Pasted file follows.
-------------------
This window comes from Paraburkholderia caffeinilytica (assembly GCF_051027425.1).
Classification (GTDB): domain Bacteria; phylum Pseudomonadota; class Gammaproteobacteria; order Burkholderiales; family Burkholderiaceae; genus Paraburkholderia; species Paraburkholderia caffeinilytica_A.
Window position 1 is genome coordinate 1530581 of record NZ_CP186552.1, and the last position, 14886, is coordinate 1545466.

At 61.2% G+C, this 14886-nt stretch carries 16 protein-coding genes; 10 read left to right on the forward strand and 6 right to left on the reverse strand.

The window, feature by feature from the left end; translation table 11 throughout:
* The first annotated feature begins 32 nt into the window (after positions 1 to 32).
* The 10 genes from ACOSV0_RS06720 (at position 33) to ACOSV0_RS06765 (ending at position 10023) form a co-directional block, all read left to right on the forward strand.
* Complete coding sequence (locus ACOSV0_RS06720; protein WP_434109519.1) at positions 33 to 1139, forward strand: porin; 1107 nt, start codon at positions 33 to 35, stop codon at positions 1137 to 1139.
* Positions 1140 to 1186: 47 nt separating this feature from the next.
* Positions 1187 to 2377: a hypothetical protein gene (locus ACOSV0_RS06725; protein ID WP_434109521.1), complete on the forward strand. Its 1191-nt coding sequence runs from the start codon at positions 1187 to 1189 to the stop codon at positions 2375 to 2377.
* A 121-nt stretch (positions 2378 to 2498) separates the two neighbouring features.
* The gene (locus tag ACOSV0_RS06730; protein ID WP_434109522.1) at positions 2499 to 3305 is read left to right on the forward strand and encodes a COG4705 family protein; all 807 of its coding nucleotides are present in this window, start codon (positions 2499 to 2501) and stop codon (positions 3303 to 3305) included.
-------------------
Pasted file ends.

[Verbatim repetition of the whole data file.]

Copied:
This window comes from Paraburkholderia caffeinilytica (assembly GCF_051027425.1).
Classification (GTDB): domain Bacteria; phylum Pseudomonadota; class Gammaproteobacteria; order Burkholderiales; family Burkholderiaceae; genus Paraburkholderia; species Paraburkholderia caffeinilytica_A.
Window position 1 is genome coordinate 1530581 of record NZ_CP186552.1, and the last position, 14886, is coordinate 1545466.

At 61.2% G+C, this 14886-nt stretch carries 16 protein-coding genes; 10 read left to right on the forward strand and 6 right to left on the reverse strand.

The window, feature by feature from the left end; translation table 11 throughout:
* The first annotated feature begins 32 nt into the window (after positions 1 to 32).
* The 10 genes from ACOSV0_RS06720 (at position 33) to ACOSV0_RS06765 (ending at position 10023) form a co-directional block, all read left to right on the forward strand.
* Complete coding sequence (locus ACOSV0_RS06720; protein WP_434109519.1) at positions 33 to 1139, forward strand: porin; 1107 nt, start codon at positions 33 to 35, stop codon at positions 1137 to 1139.
* Positions 1140 to 1186: 47 nt separating this feature from the next.
* Positions 1187 to 2377: a hypothetical protein gene (locus ACOSV0_RS06725; protein ID WP_434109521.1), complete on the forward strand. Its 1191-nt coding sequence runs from the start codon at positions 1187 to 1189 to the stop codon at positions 2375 to 2377.
* A 121-nt stretch (positions 2378 to 2498) separates the two neighbouring features.
* The gene (locus tag ACOSV0_RS06730; protein ID WP_434109522.1) at positions 2499 to 3305 is read left to right on the forward strand and encodes a COG4705 family protein; all 807 of its coding nucleotides are present in this window, start codon (positions 2499 to 2501) and stop codon (positions 3303 to 3305) included.